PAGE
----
elimindreda: I suspect that may be the case. I know that in developing countries, for example, often disabled children are the last ones to be offered access to an education--except that, I have heard of cases where the first-born son is still sent to school (and still expected to carry out the responsibilities put upon first-born sons in that culture, including taking care of the family later in life after the parents stop working etc) even when he is deaf or otherwise disabled. So sometimes someone may be offered opportunities "despite" a disability if they fit into other social roles that trump the disability, at least within that particular cultural context or within that individual family. I suspect that is the case when we see people in royal families with disabilities throughout history who still carry out their royal duties: I think it may, at least in some cases, be more a reflection of how class status grants one a whole range of privileges to which people in "lower" classes just don't receive. That includes things like still being allowed to live after becoming disabled (if the value of allowing disabled people to live is typically questioned in that culture) and so forth. Furthermore, I think you also have the issue that in some cultures, "royalty" is believed to be God-given. So anything dealing with royalty just automatically requires an entirely separate set of rules and values than is expected for the rest of society--for example, rules relating to what counts as "incest" may be defined differently when it comes to royal families versus the plebian classes.

I'm not sure that the stigma of disability is necessarily "cancelled out" in these cases -- I think what may actually happen is that other social rules, beliefs, and customs matter more than whatever social rules, beliefs, and customs normally would have otherwise ordinarily been applied to disabled people. So the stigma may still be there, it's just that other rules may force people to swallow whatever discomfort they feel toward disabilities in the same way they may swallow discomfort toward a person of the royal class who, let's say, breaks sexual taboos or taboos associated with alcohol or whatever.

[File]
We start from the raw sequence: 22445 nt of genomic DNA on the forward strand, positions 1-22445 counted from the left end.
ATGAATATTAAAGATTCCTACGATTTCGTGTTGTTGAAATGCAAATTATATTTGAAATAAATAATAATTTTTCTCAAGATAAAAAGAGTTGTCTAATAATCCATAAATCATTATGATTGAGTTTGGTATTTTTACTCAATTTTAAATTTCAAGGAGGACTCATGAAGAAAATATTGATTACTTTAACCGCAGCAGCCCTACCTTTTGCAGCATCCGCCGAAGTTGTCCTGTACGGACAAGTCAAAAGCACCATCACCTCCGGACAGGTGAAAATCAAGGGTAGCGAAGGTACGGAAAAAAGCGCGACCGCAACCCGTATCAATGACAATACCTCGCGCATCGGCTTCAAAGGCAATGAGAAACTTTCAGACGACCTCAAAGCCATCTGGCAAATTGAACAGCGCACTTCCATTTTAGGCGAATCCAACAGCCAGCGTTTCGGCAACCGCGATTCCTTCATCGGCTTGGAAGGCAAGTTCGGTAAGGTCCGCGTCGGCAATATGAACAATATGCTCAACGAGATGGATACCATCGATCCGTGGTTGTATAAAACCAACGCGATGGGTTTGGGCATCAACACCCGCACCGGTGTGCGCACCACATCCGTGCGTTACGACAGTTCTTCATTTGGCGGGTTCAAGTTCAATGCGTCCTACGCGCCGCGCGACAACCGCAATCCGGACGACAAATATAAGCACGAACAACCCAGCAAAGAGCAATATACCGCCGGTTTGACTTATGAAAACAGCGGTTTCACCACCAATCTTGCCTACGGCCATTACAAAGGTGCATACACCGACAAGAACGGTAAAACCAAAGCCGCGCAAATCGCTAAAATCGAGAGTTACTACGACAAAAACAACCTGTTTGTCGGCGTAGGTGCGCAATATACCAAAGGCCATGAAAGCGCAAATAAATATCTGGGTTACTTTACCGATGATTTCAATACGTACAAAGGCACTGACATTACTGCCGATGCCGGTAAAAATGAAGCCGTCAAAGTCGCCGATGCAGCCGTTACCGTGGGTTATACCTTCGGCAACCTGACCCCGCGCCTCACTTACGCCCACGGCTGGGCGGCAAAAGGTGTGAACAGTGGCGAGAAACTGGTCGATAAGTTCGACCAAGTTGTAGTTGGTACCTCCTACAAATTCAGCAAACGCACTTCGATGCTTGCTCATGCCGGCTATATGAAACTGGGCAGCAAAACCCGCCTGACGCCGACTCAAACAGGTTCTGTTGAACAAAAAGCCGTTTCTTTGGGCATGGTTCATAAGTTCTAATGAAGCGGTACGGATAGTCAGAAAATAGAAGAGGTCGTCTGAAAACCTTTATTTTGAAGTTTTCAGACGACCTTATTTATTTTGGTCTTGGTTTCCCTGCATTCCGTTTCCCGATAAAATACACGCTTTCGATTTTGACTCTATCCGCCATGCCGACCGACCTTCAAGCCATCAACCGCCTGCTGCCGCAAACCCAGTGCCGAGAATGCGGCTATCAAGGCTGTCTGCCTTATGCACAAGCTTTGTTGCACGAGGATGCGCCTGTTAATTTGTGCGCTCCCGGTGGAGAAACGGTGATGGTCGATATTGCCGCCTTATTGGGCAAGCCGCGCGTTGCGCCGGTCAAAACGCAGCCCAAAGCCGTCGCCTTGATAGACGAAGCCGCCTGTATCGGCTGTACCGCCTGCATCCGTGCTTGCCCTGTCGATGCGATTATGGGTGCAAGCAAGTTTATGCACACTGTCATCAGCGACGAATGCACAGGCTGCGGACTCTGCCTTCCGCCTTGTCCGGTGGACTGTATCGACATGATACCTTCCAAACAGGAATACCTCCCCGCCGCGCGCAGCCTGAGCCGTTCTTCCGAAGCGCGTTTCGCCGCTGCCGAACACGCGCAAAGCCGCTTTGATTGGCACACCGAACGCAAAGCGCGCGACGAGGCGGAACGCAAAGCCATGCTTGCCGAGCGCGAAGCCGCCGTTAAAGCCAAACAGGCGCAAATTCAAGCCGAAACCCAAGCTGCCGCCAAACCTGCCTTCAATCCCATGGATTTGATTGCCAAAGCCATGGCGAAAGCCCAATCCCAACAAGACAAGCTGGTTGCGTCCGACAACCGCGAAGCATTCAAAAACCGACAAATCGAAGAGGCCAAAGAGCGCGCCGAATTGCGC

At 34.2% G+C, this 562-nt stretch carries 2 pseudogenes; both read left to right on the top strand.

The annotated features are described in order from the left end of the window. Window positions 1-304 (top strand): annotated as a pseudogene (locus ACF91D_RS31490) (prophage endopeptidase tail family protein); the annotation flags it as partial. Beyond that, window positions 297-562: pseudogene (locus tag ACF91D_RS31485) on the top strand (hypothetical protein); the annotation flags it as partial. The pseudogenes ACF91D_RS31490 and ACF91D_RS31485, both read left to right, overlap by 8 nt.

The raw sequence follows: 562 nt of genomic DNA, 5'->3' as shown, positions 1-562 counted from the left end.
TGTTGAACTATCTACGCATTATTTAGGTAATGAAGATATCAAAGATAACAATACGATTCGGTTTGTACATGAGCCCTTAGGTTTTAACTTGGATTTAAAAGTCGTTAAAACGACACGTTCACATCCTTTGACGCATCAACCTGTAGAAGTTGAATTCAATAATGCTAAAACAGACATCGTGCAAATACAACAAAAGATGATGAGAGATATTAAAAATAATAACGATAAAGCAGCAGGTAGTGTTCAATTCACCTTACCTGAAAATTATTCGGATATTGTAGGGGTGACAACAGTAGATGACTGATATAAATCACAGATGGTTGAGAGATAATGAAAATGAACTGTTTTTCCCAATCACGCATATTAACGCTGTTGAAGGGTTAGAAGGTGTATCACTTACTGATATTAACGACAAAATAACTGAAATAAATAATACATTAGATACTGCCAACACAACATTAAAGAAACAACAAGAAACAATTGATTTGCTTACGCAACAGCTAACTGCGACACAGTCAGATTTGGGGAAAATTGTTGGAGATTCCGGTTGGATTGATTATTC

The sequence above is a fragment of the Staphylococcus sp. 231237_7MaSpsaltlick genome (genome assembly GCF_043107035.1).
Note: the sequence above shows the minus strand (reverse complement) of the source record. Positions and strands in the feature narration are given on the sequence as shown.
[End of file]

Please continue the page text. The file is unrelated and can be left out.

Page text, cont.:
I don't know enough of ancient history to be able to speculate whether all the above necessarily has any validity in that particular context. I'm just extrapolating from what I know (combined with what I have observed or experienced) of how disability interacts with other social roles in various cultures in modern society.

--Andrea
wecando.wordpress.com (Blogging disability in developing countries)
reunifygally.wordpress.com (The ADA Restoration Act and other topics)

Belinda said...

Totally tangental but I loved reading about your happy rummaging and delicious discoveries.

Now I'm wondering whether,if you had smallpox as long as needed for your eyes to turn black, would they be called the...oh never mind! :)

Jennifer Justice said...

Hey, what about FDR? Though it probably didn't hurt that he was a Roosevelt... and contracted polio later on in life. That does seem to represent a pattern.

shiva said...

I was going to mention FDR, and Lord Nelson, and various European royalty who had hereditary impairments...

Those at the very top of society, whether pharoahs or CEOs, can always "get away with" having impairments without experiencing the social/political side of disability. I wouldn't want to see them as role models.

Karin Melberg Schwier said...

That thing about picking your battles and not really noticing when there's an "issue" really hit home. My husband Rick is 57m I'm 48, my stepson Jim is 33 and what's that old joke about the old bull who advises the young bull about walking down the hill? I so get that. Jim knows better than me that each day brings all sorts of injustice because he has Down syndrome and can't hear very well and has difficult speech. But each day has people who say hello, who offer support in a genuine way, who aren't out "to get us." If you spend all your time shrieking about the injustice, your own shrill indignation might just drown out the authentic voices out there crossing your path. Sometimes when I'm ready to pounce at someone who says, "Sweeeetiiieeee" to Jim as if he's 3 years old, I look at him first. More often than not, he twirls his finger at the side of his head and shrugs. Save it, he's saying, for the important stuff.

Anonymous said...

So good topic really i like any post talking about Ancient Egypt but i want to say thing to u Ancient Egypt not that only ... you can see in Ancient Egypt Ancient Egyptian Gods and Goddess and more , you shall search in Google and Wikipedia about that .... thanks a gain ,,,